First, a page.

The adversary in this case isn't as sophisticated as the NSA, but local authorities can still subpoena emails or phone call records to see who you've been talking to.
An important distinction that will help you threat model is the difference between confidentiality and anonymity. Confidentiality refers to the contents of a conversation being hidden, while anonymity refers to the identity of the conversants being hidden. Two users of an encrypted text messaging app such as Signal (discussed later) may have a confidential conversation, but since their Signal identities are tied to their phone numbers their conversation is not anonymous. On the other hand, a few Tor Browser Bundle users may have an anonymous conversation on an internet forum site, but since they're posts are unencrypted and publicly visible, their conversation is not confidential. Note anonymity does not necessarily mean the participants of a conversation do not know each other's identities, rather that those outside the conversation do not.
When working on a story with a colleague it is likely confidentiality will suffice—it is no secret you talk, but what you talk about should remain confidential. On the other hand, you may wish to communicate with a source or consultant on a particular issue anonymously and confidentially; neither of you wishes it be know you have a relationship, and what you talk about should also not be known to any third party.
Strong passphrases and password managers
With threat modeling in mind, there are several easy steps you can take to improve your security before ever encrypting your emails or chats. These steps can be just as important—if not more so—than the more complicated steps described later in this guide.
The first meaningful action you can take towards ensuring your digital security is to protect your computer and online accounts with a strong password. This is the first—and most important—line of defense between you and anyone with physical access to your computer who wants to impersonate you or steal your data.
Traditionally, computer users were encouraged to create and choose a password and attach some numbers onto the end of it. This would lead to passwords such as Tr0ub4dor&3, to reference a popular XKCD comic.
The problem with this password is that it's hard to remember and it's not especially secure against a brute-force password-guessing attack.
Passphrases are longer than passwords. "The quick fox jumps over the lazy dog" would be a long and memorable passphrase, but it's a common phrase (in some circles), so it's not a good idea to use since password crackers are often preloaded with lists of common phrases.
Please confirm that no one has ever had a copy of your private key and that it uses a strong passphrase. Assume your adversary is capable of one trillion guesses per second.
—Edward Snowden's first email to Laura Poitras. Source: WIRED.com.
The XKCD comic's advice, to invent a passphrase consisting of unconnected words such as "correct horse battery staple," is good advice, but it's surprisingly hard to come up with four or five words that are truly unconnected and to choose words at random. Humans are bad at randomness, and words often come in groups—I say brown, you think cow; I say garden, you think shed. Further, when asked to choose a word at random, humans exceedingly pick from only a small fraction of the English language—even words like spaetzle, laconic, and imbroglio may be more common than you think.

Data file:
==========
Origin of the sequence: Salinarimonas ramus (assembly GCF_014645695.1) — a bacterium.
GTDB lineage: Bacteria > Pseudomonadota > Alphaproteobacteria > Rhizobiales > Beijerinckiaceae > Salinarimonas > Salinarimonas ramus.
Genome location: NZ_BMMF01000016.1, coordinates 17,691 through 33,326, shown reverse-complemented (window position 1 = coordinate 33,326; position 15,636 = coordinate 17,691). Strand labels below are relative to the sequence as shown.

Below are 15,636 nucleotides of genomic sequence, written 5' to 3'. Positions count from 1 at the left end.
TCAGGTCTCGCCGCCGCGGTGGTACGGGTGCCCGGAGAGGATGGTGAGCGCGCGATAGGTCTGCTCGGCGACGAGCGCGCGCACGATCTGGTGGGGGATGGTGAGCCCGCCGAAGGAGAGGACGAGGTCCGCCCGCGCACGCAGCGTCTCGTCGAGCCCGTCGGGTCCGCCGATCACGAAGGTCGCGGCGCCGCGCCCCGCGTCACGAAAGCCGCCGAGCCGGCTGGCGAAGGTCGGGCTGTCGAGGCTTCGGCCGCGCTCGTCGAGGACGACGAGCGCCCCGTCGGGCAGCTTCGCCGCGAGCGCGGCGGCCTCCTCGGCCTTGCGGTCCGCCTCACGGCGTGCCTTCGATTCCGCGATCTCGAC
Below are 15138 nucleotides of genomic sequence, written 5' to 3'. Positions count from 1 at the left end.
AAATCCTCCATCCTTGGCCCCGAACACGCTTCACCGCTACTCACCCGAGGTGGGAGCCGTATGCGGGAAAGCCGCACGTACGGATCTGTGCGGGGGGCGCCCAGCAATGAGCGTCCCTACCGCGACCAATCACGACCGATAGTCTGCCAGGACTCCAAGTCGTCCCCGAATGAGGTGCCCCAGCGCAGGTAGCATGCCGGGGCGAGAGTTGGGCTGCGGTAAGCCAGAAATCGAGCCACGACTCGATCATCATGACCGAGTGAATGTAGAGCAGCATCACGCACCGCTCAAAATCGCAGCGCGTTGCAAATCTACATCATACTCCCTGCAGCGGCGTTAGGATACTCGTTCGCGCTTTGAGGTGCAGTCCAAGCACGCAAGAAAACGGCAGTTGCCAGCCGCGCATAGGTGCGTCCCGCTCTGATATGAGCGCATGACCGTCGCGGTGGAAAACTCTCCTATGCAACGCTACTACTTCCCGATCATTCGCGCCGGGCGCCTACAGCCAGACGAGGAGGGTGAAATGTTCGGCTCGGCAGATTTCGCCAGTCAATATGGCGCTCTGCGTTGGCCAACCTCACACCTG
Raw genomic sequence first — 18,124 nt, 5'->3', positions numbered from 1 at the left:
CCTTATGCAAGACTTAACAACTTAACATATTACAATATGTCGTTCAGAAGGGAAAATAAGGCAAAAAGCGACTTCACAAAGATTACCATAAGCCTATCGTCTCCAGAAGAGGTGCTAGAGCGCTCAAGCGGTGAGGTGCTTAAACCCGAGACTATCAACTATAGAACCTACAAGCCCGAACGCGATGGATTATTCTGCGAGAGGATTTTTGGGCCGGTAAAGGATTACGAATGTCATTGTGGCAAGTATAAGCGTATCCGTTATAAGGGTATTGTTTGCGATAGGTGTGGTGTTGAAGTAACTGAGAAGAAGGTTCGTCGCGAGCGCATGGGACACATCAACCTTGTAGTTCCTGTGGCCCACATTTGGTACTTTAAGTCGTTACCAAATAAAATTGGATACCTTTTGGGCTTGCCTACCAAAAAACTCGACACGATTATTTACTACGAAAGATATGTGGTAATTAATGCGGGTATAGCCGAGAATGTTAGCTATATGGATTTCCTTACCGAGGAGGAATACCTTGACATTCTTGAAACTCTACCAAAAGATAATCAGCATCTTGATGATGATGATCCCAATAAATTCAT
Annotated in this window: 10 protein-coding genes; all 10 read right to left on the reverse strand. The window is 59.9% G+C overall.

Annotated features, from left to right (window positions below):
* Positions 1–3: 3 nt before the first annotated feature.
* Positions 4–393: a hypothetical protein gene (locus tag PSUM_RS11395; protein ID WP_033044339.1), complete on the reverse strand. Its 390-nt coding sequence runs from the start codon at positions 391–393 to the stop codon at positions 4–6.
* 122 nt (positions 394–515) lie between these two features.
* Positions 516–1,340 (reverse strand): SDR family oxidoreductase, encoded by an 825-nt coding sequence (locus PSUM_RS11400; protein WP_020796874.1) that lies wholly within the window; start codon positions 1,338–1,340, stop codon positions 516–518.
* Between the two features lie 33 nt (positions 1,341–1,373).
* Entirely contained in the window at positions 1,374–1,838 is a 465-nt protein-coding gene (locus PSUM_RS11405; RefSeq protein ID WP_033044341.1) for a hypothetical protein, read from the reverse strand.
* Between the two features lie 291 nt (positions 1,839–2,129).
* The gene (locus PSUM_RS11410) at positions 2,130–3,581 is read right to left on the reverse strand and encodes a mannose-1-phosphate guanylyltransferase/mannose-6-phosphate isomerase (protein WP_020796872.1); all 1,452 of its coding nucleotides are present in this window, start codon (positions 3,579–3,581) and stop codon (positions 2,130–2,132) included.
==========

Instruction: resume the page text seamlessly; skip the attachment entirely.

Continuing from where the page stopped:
The solution is to use a password manager. This is an application which creates and stores passwords in an encrypted "vault" which is protected by a strong passphrase which you memorize. This reduces the number of passphrases you have to memorize to one. There are a handful of well-known passphrase managers, such as 1Password or LastPass. We recommend using KeePassX because it's open-source and a separate application (as opposed to a browser extension). The app generates lengthy strings of characters, such as 0e3@ft5n(xx1gncio,ofigryj0^4vl, which is hard to remember but quite secure, and can be copied and pasted from the application into your web browser. For mobile use, there is miniKeePass(iOS) and KeePassDroid(Android). Unfortunately, there is no simple way to synchronize databases as none of these KeePass-based applications are networked.
For the master passphrase, and for other passphrases you have to memorize or enter regularly, you can use Diceware. This creates a passphrase made up of 6 or more words, such as cleft cam synod lacy yr wok. This is more secure than a password like Tr0ub4dor&3. Why? Check out what Micah Lee has to say about passphrase entropy (the metric we use to measure password security):
At one trillion guesses per second—per Edward Snowden’s January 2013 warning—it would take an average of 27 million years to guess [a Diceware] passphrase.
Not too bad for a passphrase like “bolt vat frisky fob land hazy rigid,” which is entirely possible for most people to memorize. Compare that to “d07;oj7MgLz’%v,” a random password that contains slightly less entropy than the seven-word Diceware passphrase but is significantly more difficult to memorize.